Android Jelly Bean 4.3 was released last week, and over the weekend several developers in the HTC EVO communities have commented that they’re working on porting over the latest changes. So chances are, by the time this goes live, there will be a ROM or two running the new Jelly Bean back end. It’s not named Key Lime Pie just yet, but there are still bunches of new optimizations under the hood.
For those without root, your manufacturer and carrier will have to be working on the update, which means you may see this in a couple of weeks (or never), depending on how old your device is and how stingy with updates your carrier is.
While there are a lot of new features to the new version of Android, for most end users the experience will be about the same.
Changes in Android 4.3
- Virtual surround sound.
- The dial pad now has auto complete (much like the HTC Sense dialer).
- The keyboard algorithm for tap-typing has changed for better recognition.
- Passive WiFi location polling.
- Bluetooth Smart / Low Energy support on devices that support it.
- Bluetooth AVRCP built into the stack to see song information on connected devices.
- A disabled apps tab.
- Restricted profiles for limited access to apps and content (tablet mode only).
- Better setup
- Fast user switching from lock screen (only in tablet mode).
- Enhanced Photo Daydream (screen saver).
- OpenGL ES 3.0
- Wireless display for some Nexus devices (transmit to a TV)
- Enhanced notifications
- vsync timing, triple buffering, reduced touch latency, CPU input boost, and hardware-accelerated 2D rendering to speed things up.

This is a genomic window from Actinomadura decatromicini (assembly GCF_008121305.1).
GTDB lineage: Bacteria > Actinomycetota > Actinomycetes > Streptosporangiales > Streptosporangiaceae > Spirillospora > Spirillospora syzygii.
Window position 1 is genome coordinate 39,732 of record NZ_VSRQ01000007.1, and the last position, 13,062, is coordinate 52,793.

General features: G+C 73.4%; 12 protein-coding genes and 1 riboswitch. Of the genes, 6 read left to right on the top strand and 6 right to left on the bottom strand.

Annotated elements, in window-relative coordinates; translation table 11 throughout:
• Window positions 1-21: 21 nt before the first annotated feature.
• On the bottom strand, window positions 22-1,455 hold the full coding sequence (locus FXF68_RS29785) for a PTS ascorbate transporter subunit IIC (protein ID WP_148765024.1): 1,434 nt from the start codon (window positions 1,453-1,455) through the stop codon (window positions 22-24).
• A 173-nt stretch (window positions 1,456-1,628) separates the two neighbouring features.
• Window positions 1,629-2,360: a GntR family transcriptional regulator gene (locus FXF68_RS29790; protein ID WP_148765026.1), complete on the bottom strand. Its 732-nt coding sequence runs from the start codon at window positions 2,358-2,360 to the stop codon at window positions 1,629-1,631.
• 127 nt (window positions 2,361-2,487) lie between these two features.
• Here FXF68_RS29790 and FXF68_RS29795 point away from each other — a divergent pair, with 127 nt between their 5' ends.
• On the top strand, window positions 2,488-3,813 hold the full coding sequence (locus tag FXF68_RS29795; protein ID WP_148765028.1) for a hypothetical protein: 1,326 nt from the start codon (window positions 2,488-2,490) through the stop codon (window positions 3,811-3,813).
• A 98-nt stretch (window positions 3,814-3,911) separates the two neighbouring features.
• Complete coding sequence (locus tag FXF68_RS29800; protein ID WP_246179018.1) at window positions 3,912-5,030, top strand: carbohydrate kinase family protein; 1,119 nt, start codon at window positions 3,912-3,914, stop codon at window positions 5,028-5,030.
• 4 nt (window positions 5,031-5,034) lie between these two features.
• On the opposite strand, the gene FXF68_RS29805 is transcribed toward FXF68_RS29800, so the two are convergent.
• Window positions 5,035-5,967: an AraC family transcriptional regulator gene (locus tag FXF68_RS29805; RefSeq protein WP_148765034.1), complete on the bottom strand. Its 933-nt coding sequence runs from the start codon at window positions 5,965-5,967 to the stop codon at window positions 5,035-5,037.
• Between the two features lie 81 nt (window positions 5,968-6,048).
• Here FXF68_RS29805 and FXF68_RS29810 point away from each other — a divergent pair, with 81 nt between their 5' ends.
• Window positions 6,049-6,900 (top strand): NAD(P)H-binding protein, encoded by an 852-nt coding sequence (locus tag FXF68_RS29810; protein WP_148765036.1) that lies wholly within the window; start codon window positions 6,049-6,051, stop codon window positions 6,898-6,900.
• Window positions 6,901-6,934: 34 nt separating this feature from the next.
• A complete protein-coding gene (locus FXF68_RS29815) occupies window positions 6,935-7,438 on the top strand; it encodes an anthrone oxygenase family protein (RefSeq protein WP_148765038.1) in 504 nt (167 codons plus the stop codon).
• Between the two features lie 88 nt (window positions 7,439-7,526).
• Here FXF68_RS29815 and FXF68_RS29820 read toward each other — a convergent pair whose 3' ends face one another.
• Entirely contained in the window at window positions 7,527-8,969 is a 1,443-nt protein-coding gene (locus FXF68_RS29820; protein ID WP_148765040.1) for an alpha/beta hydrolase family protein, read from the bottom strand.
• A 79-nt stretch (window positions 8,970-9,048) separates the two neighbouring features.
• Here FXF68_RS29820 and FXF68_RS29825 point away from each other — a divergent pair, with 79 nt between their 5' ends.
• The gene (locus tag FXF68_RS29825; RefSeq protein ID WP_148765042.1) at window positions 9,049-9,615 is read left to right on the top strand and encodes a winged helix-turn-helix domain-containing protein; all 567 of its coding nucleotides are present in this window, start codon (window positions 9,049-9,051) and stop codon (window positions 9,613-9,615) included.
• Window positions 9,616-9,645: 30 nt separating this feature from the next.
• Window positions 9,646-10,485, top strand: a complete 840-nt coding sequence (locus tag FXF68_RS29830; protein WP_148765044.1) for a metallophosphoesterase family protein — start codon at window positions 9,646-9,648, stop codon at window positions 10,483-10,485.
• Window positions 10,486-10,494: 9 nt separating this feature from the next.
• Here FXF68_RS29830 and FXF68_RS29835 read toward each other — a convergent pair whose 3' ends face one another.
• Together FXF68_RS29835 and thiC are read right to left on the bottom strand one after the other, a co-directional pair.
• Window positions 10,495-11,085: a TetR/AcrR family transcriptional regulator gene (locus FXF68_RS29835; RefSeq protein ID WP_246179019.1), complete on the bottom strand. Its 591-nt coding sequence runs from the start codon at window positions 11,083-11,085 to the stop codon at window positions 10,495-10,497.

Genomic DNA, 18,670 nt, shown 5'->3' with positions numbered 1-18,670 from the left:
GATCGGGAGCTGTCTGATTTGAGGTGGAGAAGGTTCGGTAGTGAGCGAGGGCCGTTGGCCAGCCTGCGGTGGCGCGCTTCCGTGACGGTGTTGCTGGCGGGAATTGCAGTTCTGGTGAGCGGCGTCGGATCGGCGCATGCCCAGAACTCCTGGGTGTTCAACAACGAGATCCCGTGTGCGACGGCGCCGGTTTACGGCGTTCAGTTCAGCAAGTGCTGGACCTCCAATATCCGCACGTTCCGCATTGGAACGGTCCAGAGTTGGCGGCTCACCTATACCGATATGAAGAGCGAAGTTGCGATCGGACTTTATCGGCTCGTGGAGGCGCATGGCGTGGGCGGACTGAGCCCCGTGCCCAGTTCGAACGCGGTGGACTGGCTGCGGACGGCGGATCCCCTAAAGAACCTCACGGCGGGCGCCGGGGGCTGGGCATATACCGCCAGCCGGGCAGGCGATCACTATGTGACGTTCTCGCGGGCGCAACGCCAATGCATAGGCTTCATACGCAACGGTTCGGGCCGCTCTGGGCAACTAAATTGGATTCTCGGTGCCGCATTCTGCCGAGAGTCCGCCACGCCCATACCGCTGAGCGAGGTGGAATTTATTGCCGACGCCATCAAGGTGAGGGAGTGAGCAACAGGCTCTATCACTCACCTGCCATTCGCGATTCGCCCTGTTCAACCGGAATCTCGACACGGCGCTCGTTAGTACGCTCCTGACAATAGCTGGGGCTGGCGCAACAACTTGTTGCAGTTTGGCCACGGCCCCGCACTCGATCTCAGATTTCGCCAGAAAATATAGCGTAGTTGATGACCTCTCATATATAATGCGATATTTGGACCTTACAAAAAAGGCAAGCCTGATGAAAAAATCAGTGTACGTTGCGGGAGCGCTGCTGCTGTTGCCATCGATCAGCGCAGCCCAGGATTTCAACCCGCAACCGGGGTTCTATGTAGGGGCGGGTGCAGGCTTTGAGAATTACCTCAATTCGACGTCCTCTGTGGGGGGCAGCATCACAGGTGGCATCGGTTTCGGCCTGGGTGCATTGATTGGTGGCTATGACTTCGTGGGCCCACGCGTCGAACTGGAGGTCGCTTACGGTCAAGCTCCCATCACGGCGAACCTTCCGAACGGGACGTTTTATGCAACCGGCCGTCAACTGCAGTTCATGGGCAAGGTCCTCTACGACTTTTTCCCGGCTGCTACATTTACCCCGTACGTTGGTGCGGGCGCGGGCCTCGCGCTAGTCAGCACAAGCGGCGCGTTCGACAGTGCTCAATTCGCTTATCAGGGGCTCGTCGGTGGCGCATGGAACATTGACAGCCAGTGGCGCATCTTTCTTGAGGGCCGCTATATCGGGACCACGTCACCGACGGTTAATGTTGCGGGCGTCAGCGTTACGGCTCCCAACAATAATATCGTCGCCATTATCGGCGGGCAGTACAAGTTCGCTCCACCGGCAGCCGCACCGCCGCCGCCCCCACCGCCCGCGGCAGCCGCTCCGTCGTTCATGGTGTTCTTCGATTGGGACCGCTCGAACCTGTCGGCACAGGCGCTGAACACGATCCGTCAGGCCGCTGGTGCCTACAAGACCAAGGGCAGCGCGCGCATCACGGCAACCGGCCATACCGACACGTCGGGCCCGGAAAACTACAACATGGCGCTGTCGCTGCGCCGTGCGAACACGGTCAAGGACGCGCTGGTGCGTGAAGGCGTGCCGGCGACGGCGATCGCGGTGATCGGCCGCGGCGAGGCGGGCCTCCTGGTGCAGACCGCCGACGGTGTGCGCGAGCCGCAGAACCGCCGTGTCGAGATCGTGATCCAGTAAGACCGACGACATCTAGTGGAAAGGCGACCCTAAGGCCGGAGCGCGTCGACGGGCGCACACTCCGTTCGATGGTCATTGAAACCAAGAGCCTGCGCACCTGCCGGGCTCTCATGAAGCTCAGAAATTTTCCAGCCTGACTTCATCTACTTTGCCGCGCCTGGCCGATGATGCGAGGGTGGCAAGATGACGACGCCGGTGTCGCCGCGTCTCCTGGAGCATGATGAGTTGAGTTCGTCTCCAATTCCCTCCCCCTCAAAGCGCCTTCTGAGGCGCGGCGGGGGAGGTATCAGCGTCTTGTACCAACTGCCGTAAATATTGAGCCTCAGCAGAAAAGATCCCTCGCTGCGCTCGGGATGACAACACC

- Enhanced systrace gives developers more of a chance to figure out why their apps are misbehaving.
- Apps can now fully access notifications, allowing the notifications to be an extension of the app.
- Changes to the way widgets work.
- Accessibility options to zoom or pan the phone’s screen for the visually impaired.
- Tons more…
It appears that Google is still limiting the multi-user mode to tablets, although some Googlers have unofficially stated that they are thinking of ways to implement this on phones. Currently it is a terrible limitation, especially if you’ve ever had a very sweet phone and showed up at Christmas with the nieces and nephews wanting to play all their games on it.
Geofencing is listed in many pieces, but that’s coming bundled with the Play services API so I’m assuming that’s independent of the OS.
Whatever the case, with the addition of new sandboxing/virus scanning security measures and better use of the hardware to operate, Android 4.3 quite possibly reaches the Daft Punk achievement of Harder Better Faster. Or not.
I have not played with the update yet myself, but probably will as soon as it’s available for any of the devices in the HTC EVO line.